Referral patients from the clinic travel a distance of 30 kilometres to Nandom Hospital to seek medical attention.
Mr Ivan Maayir, National Chairman of the Fielmuo Development Association (FADA) made the appeal at the annual Kukr-Bagr festival of the chiefs and people of the Fielmuo on Saturday.
He said the clinic had no ambulance to convey patients to the Nandom Hospital, and the sick as well as pregnant women in labour were transported on motorcycles and tricycles to Nandom Hospital.
He said the situation had caused the death of some patients while a pregnant woman who was in labour and was being transported on motorcycle to Nandom Hospital in October, 2016 delivered in the bush.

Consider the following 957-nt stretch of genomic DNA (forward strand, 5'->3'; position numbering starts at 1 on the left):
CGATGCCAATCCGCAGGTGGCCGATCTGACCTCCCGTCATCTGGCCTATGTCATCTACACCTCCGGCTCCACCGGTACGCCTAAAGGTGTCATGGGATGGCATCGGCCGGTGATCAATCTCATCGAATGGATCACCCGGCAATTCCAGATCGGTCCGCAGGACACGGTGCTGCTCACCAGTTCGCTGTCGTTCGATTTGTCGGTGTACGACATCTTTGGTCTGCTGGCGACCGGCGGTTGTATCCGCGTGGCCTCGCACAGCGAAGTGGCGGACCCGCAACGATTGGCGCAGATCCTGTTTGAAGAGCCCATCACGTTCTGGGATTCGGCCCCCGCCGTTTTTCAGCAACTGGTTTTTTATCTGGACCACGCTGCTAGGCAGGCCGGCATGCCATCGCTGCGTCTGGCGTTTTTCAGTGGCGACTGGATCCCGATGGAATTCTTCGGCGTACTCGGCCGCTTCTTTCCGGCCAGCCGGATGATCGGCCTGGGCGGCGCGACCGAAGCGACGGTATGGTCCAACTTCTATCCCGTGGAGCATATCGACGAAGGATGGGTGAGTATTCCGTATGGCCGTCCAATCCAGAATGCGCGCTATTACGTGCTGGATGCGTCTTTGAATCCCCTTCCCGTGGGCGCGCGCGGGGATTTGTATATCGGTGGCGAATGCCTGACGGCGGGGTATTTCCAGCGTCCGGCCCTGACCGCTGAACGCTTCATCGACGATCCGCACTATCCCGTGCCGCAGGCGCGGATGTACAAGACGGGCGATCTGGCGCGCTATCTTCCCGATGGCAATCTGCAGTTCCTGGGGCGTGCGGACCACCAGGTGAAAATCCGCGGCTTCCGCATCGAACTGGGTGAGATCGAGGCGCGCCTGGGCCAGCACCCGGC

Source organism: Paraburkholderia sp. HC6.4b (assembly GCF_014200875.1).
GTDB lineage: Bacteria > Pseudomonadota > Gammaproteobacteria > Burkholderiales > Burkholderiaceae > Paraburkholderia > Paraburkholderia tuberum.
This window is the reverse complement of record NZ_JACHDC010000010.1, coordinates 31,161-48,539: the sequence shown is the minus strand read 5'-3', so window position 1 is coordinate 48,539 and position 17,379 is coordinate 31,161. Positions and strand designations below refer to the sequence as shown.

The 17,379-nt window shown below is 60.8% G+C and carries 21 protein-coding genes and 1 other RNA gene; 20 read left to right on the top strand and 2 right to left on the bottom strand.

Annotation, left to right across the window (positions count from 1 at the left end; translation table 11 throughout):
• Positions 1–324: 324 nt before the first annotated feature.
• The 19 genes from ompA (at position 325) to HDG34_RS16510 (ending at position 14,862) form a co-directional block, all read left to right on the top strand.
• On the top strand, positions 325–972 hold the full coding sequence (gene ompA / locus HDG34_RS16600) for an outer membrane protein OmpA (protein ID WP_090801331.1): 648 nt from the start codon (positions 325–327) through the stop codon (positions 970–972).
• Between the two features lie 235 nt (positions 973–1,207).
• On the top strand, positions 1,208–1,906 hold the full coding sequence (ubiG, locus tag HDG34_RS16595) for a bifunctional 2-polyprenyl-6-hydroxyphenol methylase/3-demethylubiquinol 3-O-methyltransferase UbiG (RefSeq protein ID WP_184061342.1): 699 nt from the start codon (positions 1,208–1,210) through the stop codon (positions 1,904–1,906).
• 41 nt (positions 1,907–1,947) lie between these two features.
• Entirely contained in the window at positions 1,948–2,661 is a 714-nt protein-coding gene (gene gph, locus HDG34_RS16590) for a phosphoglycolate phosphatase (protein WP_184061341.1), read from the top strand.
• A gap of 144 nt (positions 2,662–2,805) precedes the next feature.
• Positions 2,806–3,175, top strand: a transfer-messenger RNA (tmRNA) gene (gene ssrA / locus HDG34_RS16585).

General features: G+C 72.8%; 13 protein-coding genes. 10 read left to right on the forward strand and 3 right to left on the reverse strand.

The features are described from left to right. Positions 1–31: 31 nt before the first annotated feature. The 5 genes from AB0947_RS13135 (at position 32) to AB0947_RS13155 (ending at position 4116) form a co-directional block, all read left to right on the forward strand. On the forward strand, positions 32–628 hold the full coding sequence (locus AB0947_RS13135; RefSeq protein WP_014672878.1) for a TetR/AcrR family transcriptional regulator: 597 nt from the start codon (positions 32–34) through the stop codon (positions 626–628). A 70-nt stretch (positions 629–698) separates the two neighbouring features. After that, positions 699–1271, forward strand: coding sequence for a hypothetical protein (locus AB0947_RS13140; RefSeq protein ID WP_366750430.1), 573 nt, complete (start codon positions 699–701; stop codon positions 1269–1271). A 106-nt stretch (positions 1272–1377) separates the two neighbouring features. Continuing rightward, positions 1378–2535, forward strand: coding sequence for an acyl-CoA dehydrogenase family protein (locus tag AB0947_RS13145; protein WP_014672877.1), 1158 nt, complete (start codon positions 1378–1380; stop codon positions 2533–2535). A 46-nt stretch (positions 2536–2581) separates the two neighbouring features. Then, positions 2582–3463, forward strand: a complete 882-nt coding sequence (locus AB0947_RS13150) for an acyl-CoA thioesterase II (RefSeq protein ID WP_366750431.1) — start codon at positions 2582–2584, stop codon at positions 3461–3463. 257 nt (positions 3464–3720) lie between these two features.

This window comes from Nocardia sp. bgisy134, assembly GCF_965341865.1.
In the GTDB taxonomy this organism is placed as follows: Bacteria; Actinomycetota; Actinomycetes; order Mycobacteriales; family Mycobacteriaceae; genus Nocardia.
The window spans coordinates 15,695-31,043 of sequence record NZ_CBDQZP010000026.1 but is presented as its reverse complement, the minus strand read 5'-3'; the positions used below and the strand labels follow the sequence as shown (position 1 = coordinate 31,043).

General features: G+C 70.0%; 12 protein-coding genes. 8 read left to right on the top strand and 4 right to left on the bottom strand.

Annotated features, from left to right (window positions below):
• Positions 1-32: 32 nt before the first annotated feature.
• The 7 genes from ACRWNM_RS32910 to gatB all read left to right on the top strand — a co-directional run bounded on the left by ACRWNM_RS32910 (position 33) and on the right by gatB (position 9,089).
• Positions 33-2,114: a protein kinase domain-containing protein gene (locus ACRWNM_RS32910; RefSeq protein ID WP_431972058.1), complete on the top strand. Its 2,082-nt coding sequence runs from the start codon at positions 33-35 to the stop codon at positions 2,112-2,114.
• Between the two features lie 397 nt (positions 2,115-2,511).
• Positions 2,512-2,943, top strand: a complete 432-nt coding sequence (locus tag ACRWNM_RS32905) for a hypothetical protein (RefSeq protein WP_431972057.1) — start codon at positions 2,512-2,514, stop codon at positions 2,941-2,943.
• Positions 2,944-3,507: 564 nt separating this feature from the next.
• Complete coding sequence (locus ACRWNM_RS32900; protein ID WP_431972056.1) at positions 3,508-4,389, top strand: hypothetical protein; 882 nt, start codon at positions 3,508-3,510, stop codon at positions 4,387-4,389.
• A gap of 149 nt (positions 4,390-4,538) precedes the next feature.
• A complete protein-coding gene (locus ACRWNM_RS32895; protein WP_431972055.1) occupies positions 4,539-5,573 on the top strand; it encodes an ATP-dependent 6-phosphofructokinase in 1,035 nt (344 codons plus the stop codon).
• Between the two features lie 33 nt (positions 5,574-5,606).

Mr Maayir appealed to benevolent organisations, public- spirited individuals to help provide an ambulance to the clinic to help facilitate the transportation of patients and also reduce the incidence of women deliveries in the bush.
The services of an ambulance will avert a possible untimely death of patients and maternal mortality, Mr Maayir said.
Naa Francis M. Danikuu, Chief of Fielmuo said he and his people were looking forward to the day when both the Sissala and Daagaba ethic groups in the District would come together in unity and in peace.
He said the disunity between the two groups was a source of worry and urged the people to preach peace and work for unity and progress.
He appealed to government to consider providing Fielmuo with small-town water project and facilitate the process of getting the proposed senior high technical school established in the community.